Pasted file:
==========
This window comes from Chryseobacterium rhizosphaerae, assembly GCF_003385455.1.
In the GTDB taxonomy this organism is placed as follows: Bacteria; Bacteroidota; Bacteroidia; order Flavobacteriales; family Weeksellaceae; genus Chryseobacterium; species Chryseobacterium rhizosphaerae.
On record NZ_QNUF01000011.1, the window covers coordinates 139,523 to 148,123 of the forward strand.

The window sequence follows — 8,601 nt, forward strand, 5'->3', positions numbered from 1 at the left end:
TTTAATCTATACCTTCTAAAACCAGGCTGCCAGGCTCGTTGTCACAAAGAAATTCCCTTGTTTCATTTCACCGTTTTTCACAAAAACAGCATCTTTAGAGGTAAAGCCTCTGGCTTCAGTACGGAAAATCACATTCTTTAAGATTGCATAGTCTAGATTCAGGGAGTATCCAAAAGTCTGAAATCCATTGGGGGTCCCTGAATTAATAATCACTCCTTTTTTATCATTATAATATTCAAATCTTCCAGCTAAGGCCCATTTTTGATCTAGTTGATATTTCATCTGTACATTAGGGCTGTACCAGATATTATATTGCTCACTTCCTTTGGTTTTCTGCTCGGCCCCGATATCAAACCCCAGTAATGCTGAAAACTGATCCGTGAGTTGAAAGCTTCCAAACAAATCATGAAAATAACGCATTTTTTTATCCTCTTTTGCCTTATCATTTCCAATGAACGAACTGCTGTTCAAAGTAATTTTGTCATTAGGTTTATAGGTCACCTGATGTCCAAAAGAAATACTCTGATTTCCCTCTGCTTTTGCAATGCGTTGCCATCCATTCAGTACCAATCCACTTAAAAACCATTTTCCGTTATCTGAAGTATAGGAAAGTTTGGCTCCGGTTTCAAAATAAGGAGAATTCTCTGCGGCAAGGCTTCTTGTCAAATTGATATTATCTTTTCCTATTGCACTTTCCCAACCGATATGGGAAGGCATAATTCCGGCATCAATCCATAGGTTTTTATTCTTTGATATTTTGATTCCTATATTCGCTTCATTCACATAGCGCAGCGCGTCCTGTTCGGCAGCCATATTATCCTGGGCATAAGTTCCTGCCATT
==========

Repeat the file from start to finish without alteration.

This window comes from Chryseobacterium rhizosphaerae, assembly GCF_003385455.1.
In the GTDB taxonomy this organism is placed as follows: Bacteria; Bacteroidota; Bacteroidia; order Flavobacteriales; family Weeksellaceae; genus Chryseobacterium; species Chryseobacterium rhizosphaerae.
On record NZ_QNUF01000011.1, the window covers coordinates 139,523 to 148,123 of the forward strand.

The window sequence follows — 8,601 nt, forward strand, 5'->3', positions numbered from 1 at the left end:
TTTAATCTATACCTTCTAAAACCAGGCTGCCAGGCTCGTTGTCACAAAGAAATTCCCTTGTTTCATTTCACCGTTTTTCACAAAAACAGCATCTTTAGAGGTAAAGCCTCTGGCTTCAGTACGGAAAATCACATTCTTTAAGATTGCATAGTCTAGATTCAGGGAGTATCCAAAAGTCTGAAATCCATTGGGGGTCCCTGAATTAATAATCACTCCTTTTTTATCATTATAATATTCAAATCTTCCAGCTAAGGCCCATTTTTGATCTAGTTGATATTTCATCTGTACATTAGGGCTGTACCAGATATTATATTGCTCACTTCCTTTGGTTTTCTGCTCGGCCCCGATATCAAACCCCAGTAATGCTGAAAACTGATCCGTGAGTTGAAAGCTTCCAAACAAATCATGAAAATAACGCATTTTTTTATCCTCTTTTGCCTTATCATTTCCAATGAACGAACTGCTGTTCAAAGTAATTTTGTCATTAGGTTTATAGGTCACCTGATGTCCAAAAGAAATACTCTGATTTCCCTCTGCTTTTGCAATGCGTTGCCATCCATTCAGTACCAATCCACTTAAAAACCATTTTCCGTTATCTGAAGTATAGGAAAGTTTGGCTCCGGTTTCAAAATAAGGAGAATTCTCTGCGGCAAGGCTTCTTGTCAAATTGATATTATCTTTTCCTATTGCACTTTCCCAACCGATATGGGAAGGCATAATTCCGGCATCAATCCATAGGTTTTTATTCTTTGATATTTTGATTCCTATATTCGCTTCATTCACATAGCGCAGCGCGTCCTGTTCGGCAGCCATATTATCCTGGGCATAAGTTCCTGCCATT